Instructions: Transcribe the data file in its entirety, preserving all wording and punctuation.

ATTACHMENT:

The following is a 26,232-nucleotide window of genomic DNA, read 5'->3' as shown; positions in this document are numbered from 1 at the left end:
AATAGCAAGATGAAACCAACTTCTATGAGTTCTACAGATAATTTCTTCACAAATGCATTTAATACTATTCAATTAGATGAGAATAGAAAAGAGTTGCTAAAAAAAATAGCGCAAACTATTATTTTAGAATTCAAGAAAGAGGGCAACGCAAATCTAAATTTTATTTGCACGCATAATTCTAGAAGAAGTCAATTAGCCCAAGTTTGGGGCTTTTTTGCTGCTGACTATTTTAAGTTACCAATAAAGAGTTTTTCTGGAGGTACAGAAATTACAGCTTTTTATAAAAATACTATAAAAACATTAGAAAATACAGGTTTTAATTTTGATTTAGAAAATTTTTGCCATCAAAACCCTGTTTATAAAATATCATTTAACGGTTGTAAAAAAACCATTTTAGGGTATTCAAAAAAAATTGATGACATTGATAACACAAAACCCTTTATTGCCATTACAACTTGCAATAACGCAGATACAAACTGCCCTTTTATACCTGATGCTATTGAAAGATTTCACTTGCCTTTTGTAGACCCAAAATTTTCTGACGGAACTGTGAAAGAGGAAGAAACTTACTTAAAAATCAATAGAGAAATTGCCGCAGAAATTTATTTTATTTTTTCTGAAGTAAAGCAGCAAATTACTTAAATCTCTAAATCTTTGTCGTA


The following is a 26,232-nucleotide window of genomic DNA, read 5'->3' as shown; positions in this document are numbered from 1 at the left end:
AATAGCAAGATGAAACCAACTTCTATGAGTTCTACAGATAATTTCTTCACAAATGCATTTAATACTATTCAATTAGATGAGAATAGAAAAGAGTTGCTAAAAAAAATAGCGCAAACTATTATTTTAGAATTCAAGAAAGAGGGCAACGCAAATCTAAATTTTATTTGCACGCATAATTCTAGAAGAAGTCAATTAGCCCAAGTTTGGGGCTTTTTTGCTGCTGACTATTTTAAGTTACCAATAAAGAGTTTTTCTGGAGGTACAGAAATTACAGCTTTTTATAAAAATACTATAAAAACATTAGAAAATACAGGTTTTAATTTTGATTTAGAAAATTTTTGCCATCAAAACCCTGTTTATAAAATATCATTTAACGGTTGTAAAAAAACCATTTTAGGGTATTCAAAAAAAATTGATGACATTGATAACACAAAACCCTTTATTGCCATTACAACTTGCAATAACGCAGATACAAACTGCCCTTTTATACCTGATGCTATTGAAAGATTTCACTTGCCTTTTGTAGACCCAAAATTTTCTGACGGAACTGTGAAAGAGGAAGAAACTTACTTAAAAATCAATAGAGAAATTGCCGCAGAAATTTATTTTATTTTTTCTGAAGTAAAGCAGCAAATTACTTAAATCTCTAAATCTTTGTCGTA